Echo: Severe LV dysfunction without atrial or ventricular dilation

EKG: AF with RVR

IV saline, milrinone, epinephrine, IV immunoglobulin, IV methyl prednisolone, subcutaneous LMW heparin, IL-1 receptor antagonist (Anakinra). Cardioversion (50 J) and Amiodarone

Normal sinus rhythm is restored with complete clinical recovery



Clinical symptoms


Diagnostic tests

Treatment and prognosis



66-year-old female

COVID-19 patient presented with tachycardia and palpitations on the 6th day of admission

HR: 175 bpm

EKG: Irregularly irregular rhythm with absence of P waves

AF with RVR

Echo: Preserved ventricular fraction with no other abnormality

IV Metroprolol, IV diltiazem and Carvedilol 30 mg every 6 h

Restoration of sinus rhythm with clinical recovery


84-year-old male

Shortness of breath, fever and generalized weakness

BP 136/75

O2 sat 99%

Temp 36.8C

HR ~ 68

RR ~ 23

EKG: Atrial flutter with varied AV block

Chest CT: no pulmonary embolism

Echo: normal LV and RV function and size, mild TR and mild atrial enlargement

IV dexamethasone and oral anticoagulation

Restoration of sinus rhythm with clinical recovery


29-year-old male

Fever, chills, sweats, palpitations, and shortness of breath

BP 127/72

O2 sat 91%

Temp 38.05 C

HR ~ 131

RR ~ 28

EKG: Irregularly irregular RR interval, no distinct P waves

Chest CT: no pulmonary embolism

Echo: Mildly dilated LV, severe global LV dysfunction, moderate RV hypokinesis, severe LA enlargement

IV Cardizem, Metrprolol and flecainide and oral anticoagulation with Eliquis

Restoration of sinus rhythm with clinical recovery


46-year-old black male

Fever, cough and shortness of breath

SBP 140

O2 sat 88%

HR ~ 142

RR ~ 28

EKG: Atrial flutter, 2:1 AV block and ST-T changes

Echo: preserved LV ejection fraction, no regional wall motion abnormalities

Amiodarone, digoxin bolus, -blockers, cardioversion 100 J and oral anticoagulation

Restoration of sinus rhythm with clinical recovery


59-year-old male

Palpitations, exertional dyspnea and fatigue

BP 134/90

O2 sat 96%

Temp 37.3 C

HR ~ 136

RR ~ 16

EKG: Atrial fibrillation with PR 134 bpm and abnormal R wave progression

Chest CT: unremarkable

Echo: moderate LV hypertrophy, LV ejection fraction 60%. Normal LV and LA size

IV followed by oral Diltiazem and cardioversion

Restoration of sinus rhythm with clinical recovery


56-year-old Hispanic male

Malaise and palpitations. Presented to the urgent care previously with fever, chills, night sweats, headaches and palpitations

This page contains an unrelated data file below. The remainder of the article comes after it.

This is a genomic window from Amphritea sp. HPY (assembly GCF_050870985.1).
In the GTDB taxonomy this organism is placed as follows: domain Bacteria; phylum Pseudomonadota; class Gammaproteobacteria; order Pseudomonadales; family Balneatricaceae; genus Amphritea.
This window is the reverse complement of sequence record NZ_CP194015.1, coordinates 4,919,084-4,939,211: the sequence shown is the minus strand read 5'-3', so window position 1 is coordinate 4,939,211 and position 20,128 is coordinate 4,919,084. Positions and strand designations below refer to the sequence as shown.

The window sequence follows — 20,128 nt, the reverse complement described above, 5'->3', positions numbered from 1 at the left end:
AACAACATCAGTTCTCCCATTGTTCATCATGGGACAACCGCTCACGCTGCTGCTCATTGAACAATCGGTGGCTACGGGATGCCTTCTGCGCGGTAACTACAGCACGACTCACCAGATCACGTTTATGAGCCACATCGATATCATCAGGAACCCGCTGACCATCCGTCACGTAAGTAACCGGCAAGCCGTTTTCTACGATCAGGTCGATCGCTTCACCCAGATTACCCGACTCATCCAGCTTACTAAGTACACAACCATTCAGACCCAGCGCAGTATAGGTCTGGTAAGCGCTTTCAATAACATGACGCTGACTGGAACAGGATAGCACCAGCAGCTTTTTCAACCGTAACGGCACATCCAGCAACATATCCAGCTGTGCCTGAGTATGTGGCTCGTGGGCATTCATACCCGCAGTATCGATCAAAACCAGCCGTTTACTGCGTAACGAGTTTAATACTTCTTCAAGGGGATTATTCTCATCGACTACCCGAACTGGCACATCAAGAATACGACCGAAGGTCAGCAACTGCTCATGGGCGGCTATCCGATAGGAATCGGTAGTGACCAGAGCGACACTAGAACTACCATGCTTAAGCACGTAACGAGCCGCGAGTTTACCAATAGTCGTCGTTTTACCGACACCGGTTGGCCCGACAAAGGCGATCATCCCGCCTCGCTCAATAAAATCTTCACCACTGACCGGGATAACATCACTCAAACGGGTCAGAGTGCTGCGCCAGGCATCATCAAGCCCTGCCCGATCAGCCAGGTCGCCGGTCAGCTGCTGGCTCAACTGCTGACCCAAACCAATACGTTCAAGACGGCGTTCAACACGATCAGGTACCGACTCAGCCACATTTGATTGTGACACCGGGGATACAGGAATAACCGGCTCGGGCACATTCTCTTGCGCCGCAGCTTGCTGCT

BP 124/100

O2 sat normal

Temp 38.8 C

HR ~ 130–140

RR ~ 16

EKG: Atrial fibrillation with PR 131 bpm along with evidence of LV hypertrophy

IV Diltiazem and fluid bolus

Restoration of sinus rhythm with clinical recovery


Clinical management

Atrial fibrillation is regarded as an important risk factor for Major Adverse Cardiovascular events (MACE) such as all point death, heart failure, myocardial infarction and stroke [63]. According to a study done by Cutler et al. both previous and current A-fib in COVID-19 patients is associated with worse clinical outcomes [63]. Accordingly, efforts should be made to carefully diagnose, monitor and treat A-fib in a prompt manner for preventing adverse consequences in COVID-19 patients. Treatment of new-onset atrial fibrillation in COVID-19 is necessary for restoring the sinus rhythm as well as for optimizing the cardiac output. This can accomplished with therapeutic modalities including rate and rhythm control medications [6, 64]. Another important aspect of management of atrial fibrillation is preventing the future risk of thromboembolism with the administration of preventive anticoagulant therapy [6, 64]. Since COVID-19 infections are associated with many complications such as electrolyte disturbances (hypokalemia, hyponatremia, hypomagnesemia and hypocalcemia) and hypoxia that can precipitate AF, efforts should be made to address these abnormalities in addition to offering therapeutic medications [6, 65]. The presence of hemodynamic stability COVID-19 patients with new-onset A-Fib is one of the most critical determining factor for administration of cardioversion [6]. In patients without any cardiovascular instability, it is would be prudent to administers rate controlling medications including Class II agents (β-blockers—Carvedilol, Metoprolol and Esmolol), Class IV agents (Calcium Channel blocker [CCBs] agents—Diltiazem and Verapamil) and Digoxin [6, 64, 65]. In the contrary, presence of hemodynamic instability with COVID-19 patients with A-Fib warrants delivery of cardioversion along with rhythm control agents including IA (Procainide, Disophyramide and Quinidine), IC (Flecanide and Propafenone) and III class agents (Amiodarone, Dronedarone, Dofetilide, Ibutilide and Sotalol) [6, 64, 65]. Anticoagulation in COVID-19 patients with atrial fibrillation is accomplished by drugs including Direct Xa factor inhibitors (Apixaban, Rivaroxaban and Edoxaban), Direct thrombin inhibitors (Dabigatran), Vitamin-K antagonist (Warfarin) and heparin [64, 65]. The preferred choice of rate control agents depends on the presence or absence of congestive heart failure (CHF) [64]. In the absence of CHF, rate control is achieved via usage of β-blockers, CCBs, digoxin and amiodarone [64]. On the other hand, the presence of acute decompensated CHF in critically ill COVID-19 warrants administration of digoxin or amiodarone [64]. The choice of rhythm control drugs in COVID-19 patients depends on the presence of absence of structural heart disease [64]. In the absence of structural heart disease, Amiodarone, Flecainide, Ibutilide and Sotalol are the drugs of choice for achieving rhythm control [64]. In the presence of myocarditis or CHF or coronary artery disease, rhythm control is attained through administration of Amiodarone or Dofetilde or sotalol [64]. The role of catheter ablation in COVID-19 patients with A-fib is controversial although it is usually reserved in patients experiencing significant heart failure, frequent emergency department visits and those having significantly higher risk of thromboembolism [6].